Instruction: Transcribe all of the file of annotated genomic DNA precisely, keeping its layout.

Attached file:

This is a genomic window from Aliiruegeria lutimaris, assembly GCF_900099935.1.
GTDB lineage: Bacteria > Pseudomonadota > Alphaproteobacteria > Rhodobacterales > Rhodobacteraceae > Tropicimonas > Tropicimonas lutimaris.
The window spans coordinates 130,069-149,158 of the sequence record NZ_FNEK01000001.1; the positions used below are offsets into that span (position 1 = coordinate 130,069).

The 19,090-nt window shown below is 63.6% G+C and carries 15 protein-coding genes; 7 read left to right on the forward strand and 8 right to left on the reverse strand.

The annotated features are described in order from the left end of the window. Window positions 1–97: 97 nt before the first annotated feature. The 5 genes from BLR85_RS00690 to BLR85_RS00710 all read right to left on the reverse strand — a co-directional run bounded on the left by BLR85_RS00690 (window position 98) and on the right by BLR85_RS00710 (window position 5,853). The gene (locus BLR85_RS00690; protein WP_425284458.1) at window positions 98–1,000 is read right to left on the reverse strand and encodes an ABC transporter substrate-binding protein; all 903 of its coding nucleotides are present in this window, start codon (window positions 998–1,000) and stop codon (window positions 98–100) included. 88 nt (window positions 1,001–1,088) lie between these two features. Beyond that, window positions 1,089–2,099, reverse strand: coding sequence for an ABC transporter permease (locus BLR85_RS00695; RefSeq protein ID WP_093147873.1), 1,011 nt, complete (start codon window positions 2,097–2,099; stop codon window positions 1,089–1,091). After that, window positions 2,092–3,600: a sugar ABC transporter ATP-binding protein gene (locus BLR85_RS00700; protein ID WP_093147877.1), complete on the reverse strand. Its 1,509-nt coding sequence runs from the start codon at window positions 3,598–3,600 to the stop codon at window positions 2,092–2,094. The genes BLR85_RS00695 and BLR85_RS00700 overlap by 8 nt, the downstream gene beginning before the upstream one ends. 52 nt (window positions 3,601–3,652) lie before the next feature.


This is a genomic window from Aliiruegeria lutimaris, assembly GCF_900099935.1.
GTDB lineage: Bacteria > Pseudomonadota > Alphaproteobacteria > Rhodobacterales > Rhodobacteraceae > Tropicimonas > Tropicimonas lutimaris.
The window spans coordinates 130,069-149,158 of the sequence record NZ_FNEK01000001.1; the positions used below are offsets into that span (position 1 = coordinate 130,069).

The 19,090-nt window shown below is 63.6% G+C and carries 15 protein-coding genes; 7 read left to right on the forward strand and 8 right to left on the reverse strand.

The annotated features are described in order from the left end of the window. Window positions 1–97: 97 nt before the first annotated feature. The 5 genes from BLR85_RS00690 to BLR85_RS00710 all read right to left on the reverse strand — a co-directional run bounded on the left by BLR85_RS00690 (window position 98) and on the right by BLR85_RS00710 (window position 5,853). The gene (locus BLR85_RS00690; protein WP_425284458.1) at window positions 98–1,000 is read right to left on the reverse strand and encodes an ABC transporter substrate-binding protein; all 903 of its coding nucleotides are present in this window, start codon (window positions 998–1,000) and stop codon (window positions 98–100) included. 88 nt (window positions 1,001–1,088) lie between these two features. Beyond that, window positions 1,089–2,099, reverse strand: coding sequence for an ABC transporter permease (locus BLR85_RS00695; RefSeq protein ID WP_093147873.1), 1,011 nt, complete (start codon window positions 2,097–2,099; stop codon window positions 1,089–1,091). After that, window positions 2,092–3,600: a sugar ABC transporter ATP-binding protein gene (locus BLR85_RS00700; protein ID WP_093147877.1), complete on the reverse strand. Its 1,509-nt coding sequence runs from the start codon at window positions 3,598–3,600 to the stop codon at window positions 2,092–2,094. The genes BLR85_RS00695 and BLR85_RS00700 overlap by 8 nt, the downstream gene beginning before the upstream one ends. 52 nt (window positions 3,601–3,652) lie before the next feature.